Prioritize Trust

Leaders and management teams will only succeed in building constructive, mutually rewarding, and enduring relationships with their employees if there’s reciprocal trust.

However, trust isn’t something that can be built overnight, bought, or mandated. It takes time and conscious effort.

Regular and transparent communication with employees is a fundamental building block for forging and maintaining relationships of trust. This means being open about not just what’s going well in the business but also about setbacks and where challenges may lie. It also means being honest about any mistakes your leadership team may have made and what you’re doing to fix them.

Understand Your Existing Culture

If you’re an established business, you’ll inevitably already have a company culture in place. So, it’s sensible to begin your efforts to improve it by understanding its nature and where areas for improvement may lie. As a leader, it’s important to remember that your view and understanding of your organizational culture could differ vastly from what your people feel and experience.

A good way to gauge the temperature of your current company culture is to enlist the help of your HR department and engage in face-to-face discussions with teams at all levels within the organization.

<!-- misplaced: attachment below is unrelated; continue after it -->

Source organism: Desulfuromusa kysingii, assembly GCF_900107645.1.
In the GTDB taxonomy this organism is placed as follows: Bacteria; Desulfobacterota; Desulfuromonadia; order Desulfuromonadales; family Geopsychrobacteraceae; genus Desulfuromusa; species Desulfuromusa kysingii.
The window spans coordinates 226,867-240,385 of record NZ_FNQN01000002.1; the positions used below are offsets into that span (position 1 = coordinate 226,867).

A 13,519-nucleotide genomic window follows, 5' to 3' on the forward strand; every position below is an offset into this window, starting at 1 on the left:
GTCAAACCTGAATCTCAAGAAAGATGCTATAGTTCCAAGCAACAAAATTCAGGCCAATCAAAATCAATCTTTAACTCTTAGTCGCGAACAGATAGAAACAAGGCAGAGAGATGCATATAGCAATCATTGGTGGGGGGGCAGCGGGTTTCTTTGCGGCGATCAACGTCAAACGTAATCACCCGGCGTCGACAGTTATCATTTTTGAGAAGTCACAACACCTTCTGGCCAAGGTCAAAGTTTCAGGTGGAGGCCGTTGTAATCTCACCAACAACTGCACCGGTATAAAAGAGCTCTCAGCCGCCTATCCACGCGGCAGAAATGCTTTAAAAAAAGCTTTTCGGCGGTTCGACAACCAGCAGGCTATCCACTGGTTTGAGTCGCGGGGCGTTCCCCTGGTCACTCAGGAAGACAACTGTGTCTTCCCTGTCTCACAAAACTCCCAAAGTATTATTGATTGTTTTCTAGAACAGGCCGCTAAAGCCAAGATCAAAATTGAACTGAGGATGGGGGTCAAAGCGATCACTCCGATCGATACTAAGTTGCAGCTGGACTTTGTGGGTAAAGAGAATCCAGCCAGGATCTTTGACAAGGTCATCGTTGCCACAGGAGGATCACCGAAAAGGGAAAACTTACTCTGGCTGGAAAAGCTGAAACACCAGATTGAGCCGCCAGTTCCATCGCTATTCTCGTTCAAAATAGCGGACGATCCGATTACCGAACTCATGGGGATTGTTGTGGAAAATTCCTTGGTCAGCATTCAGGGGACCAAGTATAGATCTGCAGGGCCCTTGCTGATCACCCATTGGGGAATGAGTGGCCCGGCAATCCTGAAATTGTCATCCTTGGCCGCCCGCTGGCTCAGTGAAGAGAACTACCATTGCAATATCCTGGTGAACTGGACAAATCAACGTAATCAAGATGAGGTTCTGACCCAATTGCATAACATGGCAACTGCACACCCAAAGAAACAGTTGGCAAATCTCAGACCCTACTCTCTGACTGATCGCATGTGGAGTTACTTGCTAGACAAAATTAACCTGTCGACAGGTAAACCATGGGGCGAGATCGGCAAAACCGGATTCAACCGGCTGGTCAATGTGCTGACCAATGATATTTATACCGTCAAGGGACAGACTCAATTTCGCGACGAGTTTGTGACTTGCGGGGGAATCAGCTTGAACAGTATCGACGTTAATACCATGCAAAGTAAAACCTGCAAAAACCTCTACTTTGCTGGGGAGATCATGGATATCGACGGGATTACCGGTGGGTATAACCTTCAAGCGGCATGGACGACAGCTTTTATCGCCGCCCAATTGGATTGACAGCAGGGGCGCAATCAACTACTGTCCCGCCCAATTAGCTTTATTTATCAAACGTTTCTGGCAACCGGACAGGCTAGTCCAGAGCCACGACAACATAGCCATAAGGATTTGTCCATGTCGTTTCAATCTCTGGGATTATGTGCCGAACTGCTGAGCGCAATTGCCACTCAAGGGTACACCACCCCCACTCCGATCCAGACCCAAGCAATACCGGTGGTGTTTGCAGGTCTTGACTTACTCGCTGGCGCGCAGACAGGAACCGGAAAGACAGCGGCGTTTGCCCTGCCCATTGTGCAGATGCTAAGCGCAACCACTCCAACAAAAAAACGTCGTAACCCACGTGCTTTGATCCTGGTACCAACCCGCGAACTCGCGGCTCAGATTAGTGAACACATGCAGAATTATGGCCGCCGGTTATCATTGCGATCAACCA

Here, it’s a good idea to work with an external consultant to ensure these efforts are focused and deliver meaningful results.

Define Your Ideal Culture

Once you’ve established a baseline as to what your existing culture is and isn’t, it’s time to precisely define what you’d like it to be – and what you need to do to get there.

At this point, the importance of communication can’t be understated. Before you go ahead and publish your vision, invite feedback from your people and teams.

Once you’ve gathered and considered this input, the next step is to document your culture, translate it into policies and procedures, and communicate it company-wide. You’ll need to ensure that everyone is clear on goals and expectations.

Measure, Measure, Measure

Even if you have the best intentions in the world about building a positive work culture, you’ll never know how effective your efforts are unless you take regular temperature checks to assess your progress.